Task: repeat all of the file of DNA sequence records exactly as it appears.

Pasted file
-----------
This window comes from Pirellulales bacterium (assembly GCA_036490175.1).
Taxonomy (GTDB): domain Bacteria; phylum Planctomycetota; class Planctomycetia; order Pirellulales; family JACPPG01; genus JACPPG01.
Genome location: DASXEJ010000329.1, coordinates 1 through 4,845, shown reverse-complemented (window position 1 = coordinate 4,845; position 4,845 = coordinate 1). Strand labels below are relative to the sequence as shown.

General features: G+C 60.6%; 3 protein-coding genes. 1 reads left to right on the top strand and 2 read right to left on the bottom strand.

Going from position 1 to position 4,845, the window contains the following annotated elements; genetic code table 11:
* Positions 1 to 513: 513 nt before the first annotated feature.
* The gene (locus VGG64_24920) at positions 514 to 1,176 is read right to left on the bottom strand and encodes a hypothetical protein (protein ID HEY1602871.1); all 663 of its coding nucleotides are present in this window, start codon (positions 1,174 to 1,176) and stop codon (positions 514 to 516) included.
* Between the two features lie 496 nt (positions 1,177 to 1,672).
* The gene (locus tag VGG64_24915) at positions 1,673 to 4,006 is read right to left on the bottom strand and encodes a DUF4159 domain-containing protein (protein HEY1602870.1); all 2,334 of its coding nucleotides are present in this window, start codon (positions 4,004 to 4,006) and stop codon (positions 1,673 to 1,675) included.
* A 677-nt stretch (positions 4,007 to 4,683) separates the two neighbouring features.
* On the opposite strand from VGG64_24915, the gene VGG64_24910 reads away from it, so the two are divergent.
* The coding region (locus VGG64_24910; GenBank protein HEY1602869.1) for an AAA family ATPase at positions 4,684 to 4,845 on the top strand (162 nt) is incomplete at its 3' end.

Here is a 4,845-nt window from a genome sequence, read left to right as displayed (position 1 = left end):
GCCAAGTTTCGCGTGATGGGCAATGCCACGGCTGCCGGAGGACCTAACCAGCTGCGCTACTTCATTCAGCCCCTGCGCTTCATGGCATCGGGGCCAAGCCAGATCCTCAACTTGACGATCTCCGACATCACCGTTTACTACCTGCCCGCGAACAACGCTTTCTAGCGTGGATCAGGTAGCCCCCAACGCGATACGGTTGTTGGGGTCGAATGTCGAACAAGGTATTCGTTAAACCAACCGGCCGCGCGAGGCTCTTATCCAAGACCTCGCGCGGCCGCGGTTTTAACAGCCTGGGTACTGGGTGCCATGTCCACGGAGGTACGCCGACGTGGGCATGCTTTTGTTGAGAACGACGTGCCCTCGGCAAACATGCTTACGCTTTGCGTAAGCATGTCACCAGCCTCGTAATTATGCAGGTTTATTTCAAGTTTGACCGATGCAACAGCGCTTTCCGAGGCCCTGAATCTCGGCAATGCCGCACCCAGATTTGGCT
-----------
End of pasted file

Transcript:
This window comes from Pirellulales bacterium (assembly GCA_036490175.1).
Taxonomy (GTDB): domain Bacteria; phylum Planctomycetota; class Planctomycetia; order Pirellulales; family JACPPG01; genus JACPPG01.
Genome location: DASXEJ010000329.1, coordinates 1 through 4,845, shown reverse-complemented (window position 1 = coordinate 4,845; position 4,845 = coordinate 1). Strand labels below are relative to the sequence as shown.

General features: G+C 60.6%; 3 protein-coding genes. 1 reads left to right on the top strand and 2 read right to left on the bottom strand.

Going from position 1 to position 4,845, the window contains the following annotated elements; genetic code table 11:
* Positions 1 to 513: 513 nt before the first annotated feature.
* The gene (locus VGG64_24920) at positions 514 to 1,176 is read right to left on the bottom strand and encodes a hypothetical protein (protein ID HEY1602871.1); all 663 of its coding nucleotides are present in this window, start codon (positions 1,174 to 1,176) and stop codon (positions 514 to 516) included.
* Between the two features lie 496 nt (positions 1,177 to 1,672).
* The gene (locus tag VGG64_24915) at positions 1,673 to 4,006 is read right to left on the bottom strand and encodes a DUF4159 domain-containing protein (protein HEY1602870.1); all 2,334 of its coding nucleotides are present in this window, start codon (positions 4,004 to 4,006) and stop codon (positions 1,673 to 1,675) included.
* A 677-nt stretch (positions 4,007 to 4,683) separates the two neighbouring features.
* On the opposite strand from VGG64_24915, the gene VGG64_24910 reads away from it, so the two are divergent.
* The coding region (locus VGG64_24910; GenBank protein HEY1602869.1) for an AAA family ATPase at positions 4,684 to 4,845 on the top strand (162 nt) is incomplete at its 3' end.

Here is a 4,845-nt window from a genome sequence, read left to right as displayed (position 1 = left end):
GCCAAGTTTCGCGTGATGGGCAATGCCACGGCTGCCGGAGGACCTAACCAGCTGCGCTACTTCATTCAGCCCCTGCGCTTCATGGCATCGGGGCCAAGCCAGATCCTCAACTTGACGATCTCCGACATCACCGTTTACTACCTGCCCGCGAACAACGCTTTCTAGCGTGGATCAGGTAGCCCCCAACGCGATACGGTTGTTGGGGTCGAATGTCGAACAAGGTATTCGTTAAACCAACCGGCCGCGCGAGGCTCTTATCCAAGACCTCGCGCGGCCGCGGTTTTAACAGCCTGGGTACTGGGTGCCATGTCCACGGAGGTACGCCGACGTGGGCATGCTTTTGTTGAGAACGACGTGCCCTCGGCAAACATGCTTACGCTTTGCGTAAGCATGTCACCAGCCTCGTAATTATGCAGGTTTATTTCAAGTTTGACCGATGCAACAGCGCTTTCCGAGGCCCTGAATCTCGGCAATGCCGCACCCAGATTTGGCT